The setting — a peaceful, pretty stretch of the Schuylkill; twinkling Boathouse Row — isn’t just the reason to dine at Water Works; it’s the raison d’être for the restaurant itself. Chef Darryl Harmon’s duo of tartars (ruby tuna on a pile of lemony cucumber, and salmon on a briny potato salad) may be light and gratifying; the puffs of goat cheese under a tender rack of lamb may be heady; the sautéed mushrooms may be zesty and addictive. But they won’t necessarily help you overlook dishes that occasionally fall flat, or service that’s sometimes lacking. (One waiter forgot the salads, and left us without drinks for 30 minutes.) What will: the total contentment — bliss, even — of a summer supper and a good riesling under a flickering tiki torch at Philadelphia’s loveliest spot.
1927 East Passyunk Avenue, 215-271-5626, levirtu.com
In the middle of South Philly’s concrete desert is Le Virtu’s new brick patio — fringed with actual grass. It’s easy to embrace the summer vibe here as you sip a Dogfish Head draft under an umbrella. For the season, Le Virtu has lightened up its Italian menu with raw preparations, like a salmon and swordfish carpaccio, and grilled dishes. And the excellent house-made pasta tastes even fresher dressed with a lemony sauce and ribbons of prosciutto. The outdoor service is decidedly unhurried, offering time to unwind. The spacious outdoor tables are set comfortably far back from the street, but it’s wise to focus your attention on the flickering candles or the verdant lawn instead of the neighbor washing his car at the curb.
The new outpost of Joe Brown’s Melange Café offers a spacious patio with leafy views of quaint Haddonfield (if you face away from the PATCO parking lot). This BYOB’s sweet servers are quick to open your wine, rattle off the numerous specials — Creole dishes are Chef Brown’s specialty — and even whisk you indoors if inclement weather threatens. Red beans and rice topped with chicken breast and sour cream is one example of Brown’s bold Southern cooking, and Louisiana barbecue shrimp with cheese biscuits conjure up the spicy fare of New Orleans, even if shell-on shrimp make this saucy dish a challenge to eat. Portions are huge, but save room for dessert: The pecan pie is the best this side of the Mason-Dixon.
175 King of Prussia Road, Radnor, 610-293-9411, pondrestaurant.com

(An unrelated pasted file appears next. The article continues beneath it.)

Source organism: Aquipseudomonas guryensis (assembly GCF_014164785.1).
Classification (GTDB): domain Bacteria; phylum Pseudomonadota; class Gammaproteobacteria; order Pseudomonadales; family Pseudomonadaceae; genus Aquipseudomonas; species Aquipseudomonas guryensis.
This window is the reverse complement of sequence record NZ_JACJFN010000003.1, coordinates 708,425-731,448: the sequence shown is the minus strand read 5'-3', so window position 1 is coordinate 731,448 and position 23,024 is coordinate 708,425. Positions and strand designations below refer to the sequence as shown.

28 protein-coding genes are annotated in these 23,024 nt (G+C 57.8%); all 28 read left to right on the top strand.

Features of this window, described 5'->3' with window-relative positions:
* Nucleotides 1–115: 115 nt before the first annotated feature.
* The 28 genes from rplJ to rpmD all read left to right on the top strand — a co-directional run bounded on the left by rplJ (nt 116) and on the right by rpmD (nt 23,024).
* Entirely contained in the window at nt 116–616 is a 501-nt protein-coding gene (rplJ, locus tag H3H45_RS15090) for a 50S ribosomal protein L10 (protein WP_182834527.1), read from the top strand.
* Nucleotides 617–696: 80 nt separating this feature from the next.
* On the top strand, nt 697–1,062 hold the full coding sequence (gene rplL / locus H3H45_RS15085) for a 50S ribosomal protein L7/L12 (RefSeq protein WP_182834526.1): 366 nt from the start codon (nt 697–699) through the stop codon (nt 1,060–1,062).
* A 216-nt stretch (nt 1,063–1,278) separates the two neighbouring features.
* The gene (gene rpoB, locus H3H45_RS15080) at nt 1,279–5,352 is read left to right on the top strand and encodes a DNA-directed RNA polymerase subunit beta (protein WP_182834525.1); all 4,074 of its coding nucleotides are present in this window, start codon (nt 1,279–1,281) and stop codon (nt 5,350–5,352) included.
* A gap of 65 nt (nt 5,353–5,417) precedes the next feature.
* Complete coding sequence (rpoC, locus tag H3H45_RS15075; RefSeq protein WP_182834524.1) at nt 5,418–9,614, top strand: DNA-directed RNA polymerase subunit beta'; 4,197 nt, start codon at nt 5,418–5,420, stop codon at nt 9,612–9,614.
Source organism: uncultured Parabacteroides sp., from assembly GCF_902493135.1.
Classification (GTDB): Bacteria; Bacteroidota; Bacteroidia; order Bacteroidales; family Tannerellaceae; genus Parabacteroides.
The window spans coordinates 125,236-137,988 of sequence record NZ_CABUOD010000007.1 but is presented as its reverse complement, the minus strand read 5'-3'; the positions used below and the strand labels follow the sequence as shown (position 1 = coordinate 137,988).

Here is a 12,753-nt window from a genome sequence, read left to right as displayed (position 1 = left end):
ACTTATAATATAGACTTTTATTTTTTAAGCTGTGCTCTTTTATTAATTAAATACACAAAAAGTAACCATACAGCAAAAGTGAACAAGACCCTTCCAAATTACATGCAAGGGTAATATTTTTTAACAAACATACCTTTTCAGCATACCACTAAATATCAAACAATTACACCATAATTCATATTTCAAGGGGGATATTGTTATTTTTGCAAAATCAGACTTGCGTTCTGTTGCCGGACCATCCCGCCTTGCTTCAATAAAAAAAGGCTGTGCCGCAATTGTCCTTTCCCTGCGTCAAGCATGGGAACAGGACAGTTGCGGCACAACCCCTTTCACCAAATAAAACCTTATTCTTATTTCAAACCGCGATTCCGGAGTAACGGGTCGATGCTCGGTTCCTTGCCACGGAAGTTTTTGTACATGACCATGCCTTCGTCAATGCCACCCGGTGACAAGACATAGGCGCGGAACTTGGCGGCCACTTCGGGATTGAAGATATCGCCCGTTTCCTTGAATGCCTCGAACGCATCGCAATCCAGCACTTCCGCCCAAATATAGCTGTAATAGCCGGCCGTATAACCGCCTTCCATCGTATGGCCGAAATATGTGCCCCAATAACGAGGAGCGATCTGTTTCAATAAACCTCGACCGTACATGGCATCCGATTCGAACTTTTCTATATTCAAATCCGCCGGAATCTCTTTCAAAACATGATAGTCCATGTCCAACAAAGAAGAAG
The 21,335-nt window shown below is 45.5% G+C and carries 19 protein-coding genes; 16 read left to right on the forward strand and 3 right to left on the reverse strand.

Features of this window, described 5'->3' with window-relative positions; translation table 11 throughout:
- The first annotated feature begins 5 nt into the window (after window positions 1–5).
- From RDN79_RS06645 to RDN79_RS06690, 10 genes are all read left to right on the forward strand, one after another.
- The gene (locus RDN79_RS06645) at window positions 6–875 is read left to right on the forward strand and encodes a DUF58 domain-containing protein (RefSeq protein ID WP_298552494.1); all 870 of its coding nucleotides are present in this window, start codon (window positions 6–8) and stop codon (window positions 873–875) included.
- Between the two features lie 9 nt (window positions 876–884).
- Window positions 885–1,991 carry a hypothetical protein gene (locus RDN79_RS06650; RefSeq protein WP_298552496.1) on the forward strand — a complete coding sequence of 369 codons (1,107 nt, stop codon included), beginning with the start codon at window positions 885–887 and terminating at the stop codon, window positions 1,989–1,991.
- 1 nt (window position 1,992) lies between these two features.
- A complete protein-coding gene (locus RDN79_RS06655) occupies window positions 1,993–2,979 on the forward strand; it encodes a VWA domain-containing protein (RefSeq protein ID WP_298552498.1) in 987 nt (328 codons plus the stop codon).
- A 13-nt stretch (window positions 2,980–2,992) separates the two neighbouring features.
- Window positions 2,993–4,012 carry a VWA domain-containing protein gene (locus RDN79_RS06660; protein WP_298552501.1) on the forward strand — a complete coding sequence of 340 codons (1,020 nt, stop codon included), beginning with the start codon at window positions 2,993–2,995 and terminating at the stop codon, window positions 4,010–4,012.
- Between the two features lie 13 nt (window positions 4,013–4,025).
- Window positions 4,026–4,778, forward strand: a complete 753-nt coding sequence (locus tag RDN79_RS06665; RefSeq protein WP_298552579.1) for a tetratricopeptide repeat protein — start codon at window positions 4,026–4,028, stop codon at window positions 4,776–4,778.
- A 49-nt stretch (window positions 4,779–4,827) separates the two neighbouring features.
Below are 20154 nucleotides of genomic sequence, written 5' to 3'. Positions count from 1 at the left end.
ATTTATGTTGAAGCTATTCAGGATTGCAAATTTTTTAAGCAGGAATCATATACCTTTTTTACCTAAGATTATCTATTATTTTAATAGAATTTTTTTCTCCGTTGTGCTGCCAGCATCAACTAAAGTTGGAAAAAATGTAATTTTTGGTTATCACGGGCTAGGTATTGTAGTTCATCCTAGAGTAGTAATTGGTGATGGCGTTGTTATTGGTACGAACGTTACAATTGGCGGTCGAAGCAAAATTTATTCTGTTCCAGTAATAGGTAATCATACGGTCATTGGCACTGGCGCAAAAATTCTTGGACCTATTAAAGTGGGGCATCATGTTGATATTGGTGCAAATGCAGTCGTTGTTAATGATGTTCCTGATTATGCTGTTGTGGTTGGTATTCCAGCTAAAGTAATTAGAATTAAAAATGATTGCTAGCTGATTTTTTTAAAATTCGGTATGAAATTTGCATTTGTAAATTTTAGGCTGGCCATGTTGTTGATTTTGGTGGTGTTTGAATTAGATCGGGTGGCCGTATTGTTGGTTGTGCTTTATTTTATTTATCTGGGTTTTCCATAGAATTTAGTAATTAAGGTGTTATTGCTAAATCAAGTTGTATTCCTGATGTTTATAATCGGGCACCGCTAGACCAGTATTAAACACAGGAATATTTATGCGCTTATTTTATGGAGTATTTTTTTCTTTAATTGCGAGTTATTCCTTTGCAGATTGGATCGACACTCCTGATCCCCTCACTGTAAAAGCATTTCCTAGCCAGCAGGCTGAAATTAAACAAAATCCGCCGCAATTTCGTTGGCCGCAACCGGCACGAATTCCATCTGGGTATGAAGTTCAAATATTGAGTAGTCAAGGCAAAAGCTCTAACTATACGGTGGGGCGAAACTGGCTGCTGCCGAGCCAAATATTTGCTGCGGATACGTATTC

In a setting with such surefire crowd-drawing power — lush, woodsy, and yes, there’s a pond — some cooks would be content to sling ho-hum hash. Yet the Mediterranean kitchen at Pond turns out prettily plated dishes — grilled jumbo shrimp with coconut basmati rice, grilled pork tenderloin with lentils — on a tented patio backdropped by bubbling fountains and bright-blossomed gardens. The outside bar buzzes at happy hour (fair warning: so might the mosquitoes), and the menu from Pond’s sister restaurant, casual bistro Cassis, is also available alfresco. On steamy nights, the house-made dulce de leche ice cream is a must-have meal-ender.
Kafe at Rat’s at the beautiful Grounds for Sculpture does one better than your run-of-the-mill museum eatery: It makes you part of the art. You can’t make reservations for a seat on the outdoor patio at this whimsical fairy tale of a restaurant, but waiting here means a charming stroll through the garden’s artistic and natural treasures. Once seated, you’ll savor punchy vodka cocktails with a view of Monet’s Giverny garden pond — the iconic image of a bridge over lily pads brought to life. On the plate, this same artistry is applied to a casual cafe menu of steak frites, spring pea risotto and saffron mussels.
The Promenade at Sagemore, 500 Route 73 South, Marlton, 856-396-0332,
By day, the lushly landscaped outdoor bar at Redstone is a pleasant place for leisurely family lunches of roast chicken flatbreads and Waldorf salads. Come nightfall, older couples and 20-something crowds lounge with cocktails, ESPN on plasmas, and meant-for-sharing appetizer platters filled with sliders, seared tuna and grilled wings. Thanks to strategically placed plants, catalog-pretty oversize outdoor furniture and atmospheric lighting, you’ll never realize you’re actually relaxing beside the parking lot. Alas, the long waits and hit-or-miss service will remind you that this is — gasp — a chain. You’ll forgive all come fall, when the toasty fire pit makes cool October nights feel like L.A. winters.
For a drink
The newest spots for cocktails, rooftop to poolside
On a nice night, the dance floor of Center City’s sleek Vango is often all but empty; patrons decamp to the spacious third-floor roof deck. While the club’s specialty cocktails (Green Wednesday, Turquoise Thursday, Black Friday, etc.) seem as gimmicky as the big square beds (yes, beds) clustered in the corner, we actually liked them once we tried them (unlike the beds) — especially the Blue Monday, with blueberry schnapps, champagne and a sugared rim.
As it turns out, there might be something better than a bottle of rosé sipped at a sidewalk cafe: a bottle of cocktails on the oh-so-civilized second-floor roof deck at Midtown Village’s new Apothecary. This isn’t the over-the-top and overpriced bottle service of too many chic clubs. These are cocktails for wine drinkers; six-glass portions of bartender-mixed classics (the brandy-and-rum Philadelphia Fish House Punch) and creatives (the shochu-based Kyushu Sour) to be poured into proper old-timey glasses.
The Water Club
1 Renaissance Way, Atlantic City, 609-317-8888, thewaterclubatborgata.com
Sure, enjoying chef Geoffrey Zakarian’s extra-spicy white Bloody Marys (made with tomato water and wasabi) and sweet and kicky dark ‘n’ stormys by one of the new Water Club’s five posh pools will cost you all your poker winnings — and then some. But in A.C., where exclusivity never feels all that exclusive, such truly chic treats are very much worth the price of admission.